2. Suspension from office without salary and other benefits for more than three (3) but not exceeding six (6) months; or
3. A fine of more than
P20,000.00 but not exceeding P40,000.00.
Anent the charge of Grave Abuse of Authority (Oppression) against the respondent Judge and the respondent Sheriff, the records are absolutely bereft of any evidence to substantiate complainants' allegation. In administrative proceedings, the complainant has the burden of proving, by substantial evidence, the allegations in his complaint.19
Beyond the bare allegations that the respondent Judge and the respondent Sheriff committed grave abuse of authority, there is nothing in the records that would indicate that they, indeed, committed the crime charged. We have stressed time and again that allegations must be proven by sufficient evidence. Mere allegation is not evidence,20 and is not equivalent to proof.21
All told, this Court once again seizes the moment to remind judges to keep abreast of the rules and recent pronouncements of this Court, so they may evolve into more effective dispensers of justice - - magistrates of the law in the truest sense of the word.22
WHEREFORE, the Court finds Judge Celso D. Laviña23 of the Regional Trial Court of Pasig City, Branch 71, guilty of Gross Ignorance of the Law, and hereby imposes on him a fine of Twenty Thousand (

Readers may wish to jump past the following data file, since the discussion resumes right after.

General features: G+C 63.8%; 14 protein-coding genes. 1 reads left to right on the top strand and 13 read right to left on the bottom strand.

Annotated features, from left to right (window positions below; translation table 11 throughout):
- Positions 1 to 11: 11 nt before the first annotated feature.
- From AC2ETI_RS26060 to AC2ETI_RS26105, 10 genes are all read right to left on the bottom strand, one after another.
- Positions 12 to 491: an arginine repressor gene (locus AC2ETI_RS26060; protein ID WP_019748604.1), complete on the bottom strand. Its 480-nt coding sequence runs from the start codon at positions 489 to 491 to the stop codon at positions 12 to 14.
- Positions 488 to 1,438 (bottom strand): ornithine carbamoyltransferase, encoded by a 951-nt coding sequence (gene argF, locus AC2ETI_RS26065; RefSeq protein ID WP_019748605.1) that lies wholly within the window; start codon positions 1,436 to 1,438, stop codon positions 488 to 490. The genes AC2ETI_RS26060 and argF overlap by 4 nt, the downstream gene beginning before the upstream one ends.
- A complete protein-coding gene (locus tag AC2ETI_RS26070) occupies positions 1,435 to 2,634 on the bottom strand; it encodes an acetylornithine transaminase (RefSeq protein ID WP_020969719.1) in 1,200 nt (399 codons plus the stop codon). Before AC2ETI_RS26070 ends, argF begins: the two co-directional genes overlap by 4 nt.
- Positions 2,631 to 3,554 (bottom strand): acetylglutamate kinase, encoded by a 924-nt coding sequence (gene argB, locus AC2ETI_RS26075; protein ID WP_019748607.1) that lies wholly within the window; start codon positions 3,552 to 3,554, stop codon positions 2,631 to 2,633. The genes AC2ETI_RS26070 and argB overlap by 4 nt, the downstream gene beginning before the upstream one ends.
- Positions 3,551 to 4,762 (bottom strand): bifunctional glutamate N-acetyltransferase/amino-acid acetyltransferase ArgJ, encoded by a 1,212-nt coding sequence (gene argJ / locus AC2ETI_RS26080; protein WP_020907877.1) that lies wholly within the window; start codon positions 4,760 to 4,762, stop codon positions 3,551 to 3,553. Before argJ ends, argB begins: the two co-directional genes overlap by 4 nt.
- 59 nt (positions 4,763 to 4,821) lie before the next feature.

P20,000.00) PESOS to be deducted from his retirement benefits. The charge of Grave Abuse of Authority against respondent Judge and respondent Sheriff Cresenciano Rabello, Jr. is hereby DISMISSED for lack of merit.
Puno, J., (Chairman), Austria-Martinez, Callejo, Sr., and Tinga, JJ., concur.
1 Rollo, pp. 1-2.
2 Rollo, pp. 31-35.
3 Rollo, pp. 58-61.
4 Rollo, pp. 6-8.
5 Rollo, pp. 1-2.
6 Rollo, pp. 13-20.
7 Rollo, pp. 65-66.
8 Rollo, pp. 75-78.
9 Montenegro v. Montenegro, G.R. No. 156829, 08 June 2004, 431 SCRA 415; Section 4, Rule 71, Rules of Court.
10 Florenz Regalado, Remedial Law Compendium, Vol. 1, p. 808.
11 Canas v. Castigador, G.R. No. 139844, 15 December 2000, 348 SCRA 425.
12 Almojuela, Jr. v. Ringor, A.M. No. MTJ-04-1521, 27 July 2004, 435 SCRA 261; Lim v. Fineza, A.M. No. RTJ-02-1705, 5 May 2003, 402 SCRA 534.
13 Jason v. Ygaña, A.M. RTJ-00-1543, 04 August 2000, 337 SCRA 264.
14 Guillen v. Canon, A.M. No. MTJ-01-1382, 41 January 2002, 373 SCRA 70.
15 Borja-Manzano v. Sanchez, A.M. No. MTJ-00-1329, 08 March 2001, 354 SCRA 1.
16 Pesayco v. Layague, A.M. No. RTJ-04-1889, 22 December 2004, 447 SCRA 450.
17 A.M. No. MTJ-99-1231, 17 March 2004, 425 SCRA 588.
18 A.M. No. RTJ-01-1641, 09 May 2002, 382 SCRA 11.
19 De Guzman v. Dy, A.M. No. RTJ-03-1755, 03 July 2003, 405 SCRA 311.
20 Martinez v. National Labor Relations Commission, G.R. No. 117495, 29 May 1997, 272 SCRA 793.
21 Philippine National Bank v. Court of Appeals, G.R. No. 116181, 06 January 1997, 266 SCRA 136.
22 Comia v. Antona, A.M. No. RTJ-99-1518, 14 August 2000, 337 SCRA 656.
23 Who retired on 24 April 2005.